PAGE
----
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Significant price reductions possible for new cancer drugs Posted 21/04/2017

Generic production could drastically reduce the prices of novel cancer drugs and make treatments accessible to thousands more people each year, according to a study by Hill et al. [1].

The authors estimated target prices for four cancer drugs using data on export and pricing, and a production cost calculation tool. They estimate that generic drug manufacturing of dasatinib (Sprycel) and gefitinib (Iressa) could reduce UK prices by over 99%, while importing generic versions of bortezomib (Velcade) and everolimus (Afinitor) could reduce their costs by over 70%.

Several of these drugs are currently deemed ‘cost-ineffective’ by the UK National Institute for Health and Care Excellence (NICE). However, if the target prices estimated in the Hill et al. study were available, they could all meet NICE’s criteria for affordability. The calculated price reductions would make them viable treatment options for over 750,000 people every year.

The authors suggest that generics competition for bortezomib and gefitinib is likely to emerge within the next few years, but longer periods of patent protection for everolimus and dasatinib may delay the rise of generic competition.

Hill et al. could not find any generic versions of dasatinib and generic gefitinib was only available in India, and at a price of GBP 90 per month. This was by far the cheapest available generic drug, but GBP 80 above the target price and roughly equivalent to an average salary in India.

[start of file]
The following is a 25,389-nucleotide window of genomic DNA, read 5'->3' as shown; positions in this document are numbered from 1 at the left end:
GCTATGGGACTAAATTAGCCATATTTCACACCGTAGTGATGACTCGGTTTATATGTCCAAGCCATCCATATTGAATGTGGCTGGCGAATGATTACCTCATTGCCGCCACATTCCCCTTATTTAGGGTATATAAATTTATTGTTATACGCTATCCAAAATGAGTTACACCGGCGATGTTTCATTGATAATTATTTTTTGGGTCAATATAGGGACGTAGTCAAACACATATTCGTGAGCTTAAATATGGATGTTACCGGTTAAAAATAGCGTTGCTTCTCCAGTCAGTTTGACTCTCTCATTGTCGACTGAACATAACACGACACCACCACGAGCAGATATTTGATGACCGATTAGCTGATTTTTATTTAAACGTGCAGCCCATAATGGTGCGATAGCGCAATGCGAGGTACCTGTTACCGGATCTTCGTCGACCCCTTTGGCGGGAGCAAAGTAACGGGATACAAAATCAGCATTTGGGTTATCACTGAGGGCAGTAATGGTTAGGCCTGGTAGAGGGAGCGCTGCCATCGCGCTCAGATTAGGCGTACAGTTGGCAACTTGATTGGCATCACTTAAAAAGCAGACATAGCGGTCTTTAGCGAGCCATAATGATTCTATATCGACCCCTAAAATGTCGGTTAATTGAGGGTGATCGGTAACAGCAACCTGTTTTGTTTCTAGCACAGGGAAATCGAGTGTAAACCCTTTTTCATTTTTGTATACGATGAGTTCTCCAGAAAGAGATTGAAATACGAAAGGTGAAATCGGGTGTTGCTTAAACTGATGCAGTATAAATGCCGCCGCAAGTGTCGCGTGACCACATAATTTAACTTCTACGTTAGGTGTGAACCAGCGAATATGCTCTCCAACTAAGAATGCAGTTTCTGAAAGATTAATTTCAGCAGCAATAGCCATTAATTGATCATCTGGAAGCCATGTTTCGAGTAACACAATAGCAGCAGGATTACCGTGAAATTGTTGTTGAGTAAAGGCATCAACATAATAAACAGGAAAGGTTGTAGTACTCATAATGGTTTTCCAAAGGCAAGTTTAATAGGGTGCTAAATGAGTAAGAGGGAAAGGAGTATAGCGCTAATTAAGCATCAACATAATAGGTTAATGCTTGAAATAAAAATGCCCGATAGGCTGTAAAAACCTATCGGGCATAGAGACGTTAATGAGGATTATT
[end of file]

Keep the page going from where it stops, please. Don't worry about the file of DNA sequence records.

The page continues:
According to this study, patents are the major obstacle to achieving target prices. The authors discuss several strategies to decrease the time to entry for generic drugs, including quicker drug approval processes and special pricing policies. In addition, ‘compulsory licence’ legislation enables a country to license a patented drug without the consent of the patent holder. Although compulsory licences are a valuable way of encouraging generics competition, they are rare and can generally only be granted after ‘meaningful efforts’ to negotiate a price.

In the UK, which was the focus of this study, the government can use or license a patent in the name of the public good. This is currently under consideration for trastuzumab emtansine (Kadcyla), which is used to treat breast cancer. Finally, voluntary licences can enable generics production under the terms of license, while challenging patent validity can lead to the withdrawal of patents to enable generics production.

Discussing biological drugs (large, complex drugs based on biological molecules), the authors say it may be even more difficult to achieve price reductions due to additional manufacturing and regulatory challenges.

Overall, while there are several means to promote generics production, the study concludes that knowledge of realistic production costs will also help to reduce global drug prices.

A more detailed discussion of the results is presented in the preceding two articles.

Conflict of interest
The work of the research paper [1] was supported by an unrestricted research grant from MetaVirology. MetaVirology had no editorial control over the final report. The authors of the research paper [1] declared no competing interests.

Editor’s comment
Readers interested to learn more about generic oncology drugs are invited to visit www.gabi-journal.net to view the following manuscripts published in GaBI Journal:

Generics and off-patent biologicals for cancer treatment in developing countries

Oncologists urged to embrace biosimilars to help control spiraling costs of cancer care

Impact of breast cancer generics in Europe

Readers interested in contributing a research or perspective paper to GaBI Journal – an independent, peer reviewed academic journal – please send us your submission here.

Related articles
Generics could cut costs of cancer drugs by over 99%

Rising costs of cancer treatments not matched by clinical efficacy

1. Hill A, Redd C, Gotham D, Erbacher I, Meldrum J, Harada R. Estimated generic prices of cancer medicines deemed cost-ineffective in England: a cost estimation analysis. BMJ Open. 2017;7(1):e011965.

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